Guttila panditha plays the veena to the royal audience in a contest with his pupil Musila while young dancers watch in fascination. The illustration that depicts this episode from the infamous jathaka tale of Guttila panditha who was a skilled musician serving King Brahmadatta of North India is taken from a 12th Century AC painting from Thivanka pilimage in Polonnaruwa - testimony to Sri Lanka’s rich painting tradition.
While the original paintings of historical value found in temples and caves are seldom noticed, the country’s veteran artists have done their part to save this rich heritage for future generations by making duplicates of the originals from time to time. The newly refurbished and redesigned Painting Gallery of the Colombo National Museum which will be opened to the public from July 21, comprises a large collection of such paintings, by these veteran painters, covering the pre-historic to the Kandy period.
“These paintings copied by the artists by looking at the originals over the years are of immense value to the present generation in their study of paintings and arts as most of the originals no longer exist,” says the Education Promoting Officer, Colombo National Museum Sanjeewani Widyarathne. The museum is now open seven days a week except on public holidays from 9 a.m. to 6.30 p.m.
One of the most eye-catching collections in the gallery is the display of rare Veddah art copied from the original caves paintings from more than 30 sites all over the country such as Tantirimale, Andiyangala, and Dorawaka. The cave paintings, believed to have been the work of the Veddah community on walls and stones depict their hunting expeditions, their dances, lifestyle etc.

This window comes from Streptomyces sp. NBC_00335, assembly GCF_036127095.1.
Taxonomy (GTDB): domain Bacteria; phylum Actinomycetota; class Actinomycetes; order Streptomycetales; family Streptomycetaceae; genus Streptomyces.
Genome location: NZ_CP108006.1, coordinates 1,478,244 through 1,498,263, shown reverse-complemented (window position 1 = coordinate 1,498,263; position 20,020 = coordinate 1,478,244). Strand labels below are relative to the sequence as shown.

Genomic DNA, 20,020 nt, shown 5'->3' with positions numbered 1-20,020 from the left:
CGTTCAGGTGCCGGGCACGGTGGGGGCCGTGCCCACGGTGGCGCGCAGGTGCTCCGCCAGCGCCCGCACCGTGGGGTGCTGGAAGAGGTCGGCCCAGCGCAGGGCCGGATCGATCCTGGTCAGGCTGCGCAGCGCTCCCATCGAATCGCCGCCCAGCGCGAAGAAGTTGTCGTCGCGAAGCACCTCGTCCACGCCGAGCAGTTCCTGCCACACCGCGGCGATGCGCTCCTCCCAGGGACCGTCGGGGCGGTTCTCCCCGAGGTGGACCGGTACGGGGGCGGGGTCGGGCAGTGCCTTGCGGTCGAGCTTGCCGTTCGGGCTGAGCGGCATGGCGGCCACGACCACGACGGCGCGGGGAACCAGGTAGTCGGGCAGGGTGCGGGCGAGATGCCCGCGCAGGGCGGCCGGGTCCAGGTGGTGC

The oldest paintings in the collection are of course, the Sigiriya frescoes and the rock ceiling of the Naipena Guhava and these reproductions were done in 1896 and 1898 by D.A.L Perera who was the first draughtsman of the Archaeological Survey under the first Archaeological Commissioner H.C.P Bell.
Paintings from the Polonnaruwa period paintings reveal the influence of Indian tradition. Some of these depict Lord Buddha’s descent from heaven, the gods assembled on this occasion and the Guttila story. The artist D.J. Lokuge painted these from Maravidiya, Dimbulagala, Thivanka Pilimage and Polonnaruwa in 1931-1933 while the paintings of Hindagala and Galviharaya also belonging to this period were reproduced by draughtsman W. M. Fernando.
Bringing the Kandy period art to the forefront is the 18th Century AC painting of Buddha’s mara parajaya (The Defeat of the Mara demons) displayed at the gallery. This being a popular theme among Kandy period folk artists, the picture tells the story of how ferocious, multi-handed mara demons approach Lord Buddha with weapons while Buddha is seated under a Bo tree after attaining Buddha hood. Artist Stanley Abeysinghe has been instrumental in making a collection of gods from Pulligoda Galge in 1955 while D.A Amarasinghe, S.P. Charles and L.T.P. Manjusri made a Kandyan and low country collection of paintings from Degaldoruwa, Hanguranketha, Kelaniya and Kotte Raja Maha Viharaya.
The collection of Bali paintings bring out yet another popular aspect of local tradition and culture where bali ceremonies were part and parcel of folklore to dispel malefic effects from the lives of villagers. These bali figures were very popular in folk arts, sculpture and poetic literature. This 20th Century painting collection found in the museum is reproduced by J.E Sedaraman.
Of interest too is the collection of Pethikada paintings. Most are originals from temples in and around Kandy. Done on cloth, they belong to the 18th Century. Most of them are visual descriptions of Buddhist teachings, scenes depicting life and incidents of Lord Buddha’s enlightenment under the Bo tree, etc.
The most recent reproductions include paintings from Mulkirigala, Valalgoda and Lankathilaka done by M.M. Dayananda Peiris of the Colombo Museum.